The four smart schools happen to be playing each other. Northwestern, which made the NCAAs for the first time in 78 years, plays Vanderbilt in the 8-9 game. Notre Dame meets Princeton in the 5-12 match-up right here in Buffalo. But I’m looking at it as a 5-18 clash in the

Game to Watch: Notre Dame vs. Princeton, in the opening game Thursday in downtown Buffalo. It should be a joy to watch for fans of fundamental hoops and outside shooting. Notre Dame, which has reached the Elite Eight the last two years, led the ACC in made three-pointers and is second in the nation in assist-turnover ratio.

Myles Stephens and Princeton are known for their disciplined approach. (Getty Images)

Princeton, which went unbeaten in the Ivy League, shot the 10th most threes in the land and was fifth in fewest turnovers.

Two things to remember: Over the last nine years, the No. 12 seeds are 17-19 in the first round; and over the last seven years, the Ivy League is 5-7 in the NCAAs.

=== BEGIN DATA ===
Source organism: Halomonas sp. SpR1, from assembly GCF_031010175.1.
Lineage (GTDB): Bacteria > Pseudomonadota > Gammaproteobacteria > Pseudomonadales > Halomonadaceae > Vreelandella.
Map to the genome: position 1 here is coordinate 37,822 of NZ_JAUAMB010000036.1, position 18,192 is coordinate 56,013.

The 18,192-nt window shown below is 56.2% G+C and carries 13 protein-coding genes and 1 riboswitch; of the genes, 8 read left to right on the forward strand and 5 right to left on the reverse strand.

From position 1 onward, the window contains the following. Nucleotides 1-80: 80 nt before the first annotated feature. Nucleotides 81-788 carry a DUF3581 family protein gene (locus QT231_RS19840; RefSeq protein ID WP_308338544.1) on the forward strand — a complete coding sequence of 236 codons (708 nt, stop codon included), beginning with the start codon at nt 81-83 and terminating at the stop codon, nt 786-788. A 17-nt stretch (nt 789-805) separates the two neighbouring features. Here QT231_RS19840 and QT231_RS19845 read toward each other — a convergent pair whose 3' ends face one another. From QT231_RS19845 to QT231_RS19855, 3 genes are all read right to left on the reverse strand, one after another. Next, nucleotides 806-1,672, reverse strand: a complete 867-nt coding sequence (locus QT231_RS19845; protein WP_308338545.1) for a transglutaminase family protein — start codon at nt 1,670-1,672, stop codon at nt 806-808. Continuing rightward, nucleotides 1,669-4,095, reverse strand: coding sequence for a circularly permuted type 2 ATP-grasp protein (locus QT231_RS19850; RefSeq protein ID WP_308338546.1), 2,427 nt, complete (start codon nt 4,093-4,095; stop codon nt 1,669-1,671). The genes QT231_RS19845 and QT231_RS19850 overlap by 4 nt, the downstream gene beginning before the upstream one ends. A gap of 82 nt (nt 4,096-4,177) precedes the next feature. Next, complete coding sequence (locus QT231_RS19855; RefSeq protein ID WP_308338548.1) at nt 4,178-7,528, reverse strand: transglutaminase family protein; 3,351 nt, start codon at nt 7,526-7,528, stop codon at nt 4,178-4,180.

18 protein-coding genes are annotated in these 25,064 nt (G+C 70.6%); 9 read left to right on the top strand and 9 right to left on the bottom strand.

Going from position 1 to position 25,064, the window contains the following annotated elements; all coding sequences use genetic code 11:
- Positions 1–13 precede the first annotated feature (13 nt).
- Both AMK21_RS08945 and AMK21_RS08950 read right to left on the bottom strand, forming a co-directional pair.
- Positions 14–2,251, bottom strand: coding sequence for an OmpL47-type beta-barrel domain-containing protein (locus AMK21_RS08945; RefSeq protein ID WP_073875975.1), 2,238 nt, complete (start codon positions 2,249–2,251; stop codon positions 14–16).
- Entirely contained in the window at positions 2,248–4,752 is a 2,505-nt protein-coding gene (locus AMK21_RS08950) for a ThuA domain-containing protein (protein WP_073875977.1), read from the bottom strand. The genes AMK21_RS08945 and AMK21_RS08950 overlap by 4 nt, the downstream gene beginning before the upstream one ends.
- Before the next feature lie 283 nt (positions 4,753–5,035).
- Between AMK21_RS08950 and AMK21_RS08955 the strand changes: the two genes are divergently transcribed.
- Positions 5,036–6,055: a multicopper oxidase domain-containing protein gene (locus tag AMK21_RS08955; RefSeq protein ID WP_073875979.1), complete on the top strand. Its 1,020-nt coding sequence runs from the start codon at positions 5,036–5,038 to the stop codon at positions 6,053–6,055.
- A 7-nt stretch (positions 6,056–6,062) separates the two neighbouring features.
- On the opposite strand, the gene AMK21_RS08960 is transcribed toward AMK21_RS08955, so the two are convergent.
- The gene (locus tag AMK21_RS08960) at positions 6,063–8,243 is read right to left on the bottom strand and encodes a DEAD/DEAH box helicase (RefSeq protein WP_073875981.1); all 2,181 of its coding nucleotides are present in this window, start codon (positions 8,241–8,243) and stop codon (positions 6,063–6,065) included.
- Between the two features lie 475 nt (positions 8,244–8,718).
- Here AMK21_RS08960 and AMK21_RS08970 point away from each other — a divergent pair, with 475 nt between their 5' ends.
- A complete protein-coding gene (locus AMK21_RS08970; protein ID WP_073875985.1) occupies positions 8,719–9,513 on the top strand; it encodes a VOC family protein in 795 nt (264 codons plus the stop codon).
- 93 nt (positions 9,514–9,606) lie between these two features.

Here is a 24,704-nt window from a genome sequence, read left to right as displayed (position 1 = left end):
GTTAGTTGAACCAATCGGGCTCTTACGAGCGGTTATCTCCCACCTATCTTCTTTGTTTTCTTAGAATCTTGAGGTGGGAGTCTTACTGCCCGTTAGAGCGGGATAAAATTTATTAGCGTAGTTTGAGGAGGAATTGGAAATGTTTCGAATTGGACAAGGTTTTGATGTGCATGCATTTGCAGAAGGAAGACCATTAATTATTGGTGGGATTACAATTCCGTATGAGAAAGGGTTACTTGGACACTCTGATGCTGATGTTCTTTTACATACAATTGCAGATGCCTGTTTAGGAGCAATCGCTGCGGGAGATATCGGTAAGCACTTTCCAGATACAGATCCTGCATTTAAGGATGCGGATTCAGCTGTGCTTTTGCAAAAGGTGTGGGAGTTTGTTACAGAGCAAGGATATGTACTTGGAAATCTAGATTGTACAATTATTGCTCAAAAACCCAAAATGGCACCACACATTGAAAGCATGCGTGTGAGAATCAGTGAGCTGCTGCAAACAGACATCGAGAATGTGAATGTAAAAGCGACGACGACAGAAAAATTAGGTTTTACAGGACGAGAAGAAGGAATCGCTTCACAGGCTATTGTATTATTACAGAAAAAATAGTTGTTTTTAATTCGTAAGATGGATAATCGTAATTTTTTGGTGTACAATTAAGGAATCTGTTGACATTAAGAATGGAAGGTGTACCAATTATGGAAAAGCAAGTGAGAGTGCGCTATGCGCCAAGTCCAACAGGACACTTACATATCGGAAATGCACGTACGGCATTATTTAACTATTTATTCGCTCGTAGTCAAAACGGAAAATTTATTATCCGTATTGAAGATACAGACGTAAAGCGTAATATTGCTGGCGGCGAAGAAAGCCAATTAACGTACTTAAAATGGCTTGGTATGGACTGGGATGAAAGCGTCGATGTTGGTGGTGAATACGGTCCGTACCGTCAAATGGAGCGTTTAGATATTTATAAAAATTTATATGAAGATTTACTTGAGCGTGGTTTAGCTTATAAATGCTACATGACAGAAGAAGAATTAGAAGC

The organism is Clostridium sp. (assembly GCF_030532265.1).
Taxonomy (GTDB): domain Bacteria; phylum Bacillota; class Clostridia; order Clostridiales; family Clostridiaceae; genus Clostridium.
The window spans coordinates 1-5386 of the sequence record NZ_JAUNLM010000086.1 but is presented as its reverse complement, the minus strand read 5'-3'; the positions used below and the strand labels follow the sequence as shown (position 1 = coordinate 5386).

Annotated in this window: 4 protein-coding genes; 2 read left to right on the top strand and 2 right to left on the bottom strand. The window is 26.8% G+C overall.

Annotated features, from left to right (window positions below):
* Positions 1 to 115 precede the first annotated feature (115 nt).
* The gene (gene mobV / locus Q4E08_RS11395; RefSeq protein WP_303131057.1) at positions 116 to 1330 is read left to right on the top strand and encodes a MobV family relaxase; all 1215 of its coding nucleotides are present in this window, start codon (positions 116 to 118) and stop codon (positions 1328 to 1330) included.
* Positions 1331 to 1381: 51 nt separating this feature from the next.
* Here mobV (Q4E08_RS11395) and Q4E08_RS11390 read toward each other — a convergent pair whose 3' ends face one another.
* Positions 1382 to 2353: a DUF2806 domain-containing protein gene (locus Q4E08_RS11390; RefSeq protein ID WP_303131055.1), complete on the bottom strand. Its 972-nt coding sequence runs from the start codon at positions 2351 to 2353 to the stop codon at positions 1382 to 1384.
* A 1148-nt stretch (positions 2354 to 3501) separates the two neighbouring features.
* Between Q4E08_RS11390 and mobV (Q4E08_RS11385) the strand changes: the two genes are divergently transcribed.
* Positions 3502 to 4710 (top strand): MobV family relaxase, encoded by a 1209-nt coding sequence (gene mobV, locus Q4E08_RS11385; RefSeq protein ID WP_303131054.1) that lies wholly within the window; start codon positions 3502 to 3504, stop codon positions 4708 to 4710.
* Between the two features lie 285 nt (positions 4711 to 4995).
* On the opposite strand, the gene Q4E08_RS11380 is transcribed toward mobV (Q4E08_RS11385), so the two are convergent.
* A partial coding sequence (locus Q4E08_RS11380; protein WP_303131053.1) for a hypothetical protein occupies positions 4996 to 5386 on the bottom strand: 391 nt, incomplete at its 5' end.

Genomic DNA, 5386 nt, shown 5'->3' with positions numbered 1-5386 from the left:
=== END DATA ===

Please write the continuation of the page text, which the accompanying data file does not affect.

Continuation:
Upset city: Florida Gulf Coast over Florida State. The Seminoles limped to a 7-6 finish. Leonard Hamilton has 503 wins in 29 years, but never reached a regional final. FSU narrowly beat Bona as a No. 3 seed in its last NCAA trip in 2012. Gulf Coast, which became the only 15 seed to reach the Sweet 16 in 2013, has won 12 of 13. The Eagles played a tough non-conference slate and outrebounded Michigan State by 12 in a one-point road loss.

Sleeper: St. Mary’s. The committee did Arizona no favors by making the Gaels a 7. I see Arizona slipping by, but the Gaels, third in the country in offensive efficiency, could make a run. They’re 28-4, with three losses to Gonzaga. They’re not deep, except in Australians. The school that gave us Matthew Dellavedova and Patty Mills has seven Aussies. The best is 6-11 Jock Landale, who averages 16.9 points and 9.3 rebounds.

Go figure: 43. Arizona’s 7-foot Finn, Lauri Markkanen, shoots 43 pct. on three-pointers and 82 pct. from the line.

West regional finalists: Gonzaga, Notre Dame, Florida Gulf Coast, Arizona.


Last year, on the 20th anniversary of the Canisius’ last NCAA Tournament team, John Beilein said he was finally beginning to appreciate his 41-year journey as a college basketball coach. Nowadays, the Michigan coach is feeling an even more profound appreciation for his career, and his very life.